- Colorado’s Agritourists: Who are the Adventurers, the Seekers, and the Explorers?
- Agritourism in Colorado: A Closer Look at Regional Trends
- The Future of Colorado Agritourism: A Look at Current and Future Participation Decisions
- Social Networking and Marketing for Colorado’s Agricultural Producers
- Agritourism in the West
- Of Wine and Wildlife: Assessing the Market Potential for Colorado Agritourism
- Possible Roles for Social Networking in Agritourism Development
- The 2006 Economic Contribution of Agritourism to Colorado: Estimates from a Survey of Colorado Tourists
1. In order to create an agritourism curriculum, we integrated diverse information sources and created new documents and worksheets to help agricultural producers and their advisors better assess their resource base for agritourism, understand the legal and regulatory risks involved in agritourism, and understand market research and access for agritourism products and services.
Curriculum development team: Resource assessment (Dennis Kaan, CSU Extension Golden Plains area director), assessment worksheets (Martha Sullins, CSU Extension County Information Service); Engaging Family and Community (Deb Alpe, CSU Extension Jackson County); Business Planning (Merle Rhoades, Morgan Community College); Marketing and Evolving Your Business (Dawn Thilmany McFadden, CSU Department of Agricultural and Resource Economics); Risk Management (Kathie Riley, attorney; Linda Phillips, attorney; Martha Sullins); Regulations (Martha Sullins); Safety Considerations (Martha Sullins); Agritourism Resources (Wendy White, Colorado Department of Agriculture Markets Division; Martha Sullins)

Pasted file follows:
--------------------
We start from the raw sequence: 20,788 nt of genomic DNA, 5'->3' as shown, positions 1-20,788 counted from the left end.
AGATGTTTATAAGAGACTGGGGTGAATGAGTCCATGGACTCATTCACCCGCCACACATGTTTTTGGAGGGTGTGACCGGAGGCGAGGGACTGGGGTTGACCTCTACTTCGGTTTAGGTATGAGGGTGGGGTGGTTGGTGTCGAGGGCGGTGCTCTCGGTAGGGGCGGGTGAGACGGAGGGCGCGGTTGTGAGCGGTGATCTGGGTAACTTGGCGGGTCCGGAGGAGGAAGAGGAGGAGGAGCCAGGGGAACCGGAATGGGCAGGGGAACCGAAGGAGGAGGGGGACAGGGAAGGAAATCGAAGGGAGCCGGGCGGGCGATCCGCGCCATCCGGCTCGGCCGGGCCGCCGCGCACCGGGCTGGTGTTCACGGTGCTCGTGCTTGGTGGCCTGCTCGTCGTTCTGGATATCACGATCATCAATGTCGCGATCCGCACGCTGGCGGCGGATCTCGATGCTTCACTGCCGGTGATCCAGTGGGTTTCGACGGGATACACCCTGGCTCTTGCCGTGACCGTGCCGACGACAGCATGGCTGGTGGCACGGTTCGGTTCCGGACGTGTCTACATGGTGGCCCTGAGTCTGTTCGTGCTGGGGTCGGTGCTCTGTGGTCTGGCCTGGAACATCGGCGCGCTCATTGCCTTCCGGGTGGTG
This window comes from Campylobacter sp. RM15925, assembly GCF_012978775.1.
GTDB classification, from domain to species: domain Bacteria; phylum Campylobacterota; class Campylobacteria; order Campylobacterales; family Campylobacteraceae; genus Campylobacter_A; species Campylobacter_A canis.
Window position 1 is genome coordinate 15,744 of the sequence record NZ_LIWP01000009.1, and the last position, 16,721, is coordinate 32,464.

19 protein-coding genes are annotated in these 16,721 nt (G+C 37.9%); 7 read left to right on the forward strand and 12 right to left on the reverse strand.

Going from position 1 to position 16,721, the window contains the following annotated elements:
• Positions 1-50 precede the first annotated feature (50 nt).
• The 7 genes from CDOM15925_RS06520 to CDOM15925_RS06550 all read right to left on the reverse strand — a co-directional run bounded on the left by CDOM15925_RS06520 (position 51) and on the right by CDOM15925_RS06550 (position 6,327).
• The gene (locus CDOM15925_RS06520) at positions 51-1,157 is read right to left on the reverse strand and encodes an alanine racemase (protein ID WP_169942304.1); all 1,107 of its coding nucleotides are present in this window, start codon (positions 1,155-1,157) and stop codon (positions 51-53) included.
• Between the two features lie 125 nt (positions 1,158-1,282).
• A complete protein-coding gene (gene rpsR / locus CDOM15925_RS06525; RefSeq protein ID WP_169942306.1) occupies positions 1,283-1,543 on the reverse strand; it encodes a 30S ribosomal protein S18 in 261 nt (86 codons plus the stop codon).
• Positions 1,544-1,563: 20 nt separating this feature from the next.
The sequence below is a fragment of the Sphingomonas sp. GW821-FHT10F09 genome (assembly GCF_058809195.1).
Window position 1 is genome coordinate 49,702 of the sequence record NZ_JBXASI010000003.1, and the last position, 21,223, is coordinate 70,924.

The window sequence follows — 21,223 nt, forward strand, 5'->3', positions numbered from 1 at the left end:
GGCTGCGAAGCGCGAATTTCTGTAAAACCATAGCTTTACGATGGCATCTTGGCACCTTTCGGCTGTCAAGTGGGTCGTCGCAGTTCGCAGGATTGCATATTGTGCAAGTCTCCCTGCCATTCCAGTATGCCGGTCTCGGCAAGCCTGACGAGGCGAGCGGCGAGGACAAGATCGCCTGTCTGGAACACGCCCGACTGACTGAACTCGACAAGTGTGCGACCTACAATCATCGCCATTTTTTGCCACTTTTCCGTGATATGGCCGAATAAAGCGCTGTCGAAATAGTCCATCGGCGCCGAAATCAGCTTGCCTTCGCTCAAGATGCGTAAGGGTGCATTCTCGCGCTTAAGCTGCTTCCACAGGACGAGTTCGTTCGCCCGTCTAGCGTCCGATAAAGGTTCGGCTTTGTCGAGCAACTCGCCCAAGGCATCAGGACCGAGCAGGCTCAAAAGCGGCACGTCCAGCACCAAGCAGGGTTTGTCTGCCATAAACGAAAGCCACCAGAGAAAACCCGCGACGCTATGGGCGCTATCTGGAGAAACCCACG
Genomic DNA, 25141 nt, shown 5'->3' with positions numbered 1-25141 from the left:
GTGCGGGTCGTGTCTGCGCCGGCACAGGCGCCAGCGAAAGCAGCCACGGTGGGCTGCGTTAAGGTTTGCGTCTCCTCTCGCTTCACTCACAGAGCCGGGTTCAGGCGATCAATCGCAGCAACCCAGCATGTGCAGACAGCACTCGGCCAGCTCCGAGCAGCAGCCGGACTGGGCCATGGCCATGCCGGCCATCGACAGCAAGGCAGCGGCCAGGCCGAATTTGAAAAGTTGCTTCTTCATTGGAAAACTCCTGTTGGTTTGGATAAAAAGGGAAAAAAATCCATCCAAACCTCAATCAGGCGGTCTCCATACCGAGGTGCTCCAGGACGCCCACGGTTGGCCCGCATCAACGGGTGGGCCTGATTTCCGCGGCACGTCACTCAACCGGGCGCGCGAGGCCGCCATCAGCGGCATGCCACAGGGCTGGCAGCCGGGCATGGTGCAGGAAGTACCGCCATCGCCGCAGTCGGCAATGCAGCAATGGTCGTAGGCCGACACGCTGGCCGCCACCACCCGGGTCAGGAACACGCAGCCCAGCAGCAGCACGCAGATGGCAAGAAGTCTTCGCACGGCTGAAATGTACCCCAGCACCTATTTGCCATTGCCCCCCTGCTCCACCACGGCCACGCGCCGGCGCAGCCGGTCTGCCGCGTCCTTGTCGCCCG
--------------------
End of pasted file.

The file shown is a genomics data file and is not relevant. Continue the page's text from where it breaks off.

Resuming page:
2. The curriculum we compiled and developed contains the following elements:
1) Planning for Agritourism
(a) Agritourism Resource Assessment
(b) Potential Agritourism Enterprises Worksheet
(c) Farm Ranch Work Calendar
(d) Example Task Analysis
(e) Defining Your Servicescape
2) Engaging Your Family & Community
(a) Engaging Family and Community
(b) Family Business Partner Worksheet
(c) Community Resource Worksheet
(d) Resources and References
3) Business Planning
(a) Business Plans
(b) Financial Management and Analysis
(c) Financial Statements
(d) Risk to Resilience Financial Analysis Worksheet
4) Marketing Agritourism
(a) Branding and Positioning Your Product: Marketing for Success
(b) Marketing Planning
(c) Niche Markets
(d) Marketing and Promotions Factsheet
(e) Strategic Marketing Worksheet
5) Evolving Your Business
(a) Growth, Change or Exit: Strategic Positioning of your Firm for the Future
6) Risk Management
(a) Risk Management
(b) Liability Issues
(c) Top Ten Ways to Limit Your Liability
(d) Insurance for Agritourism Enterprises
(e) Agritourism Business Structures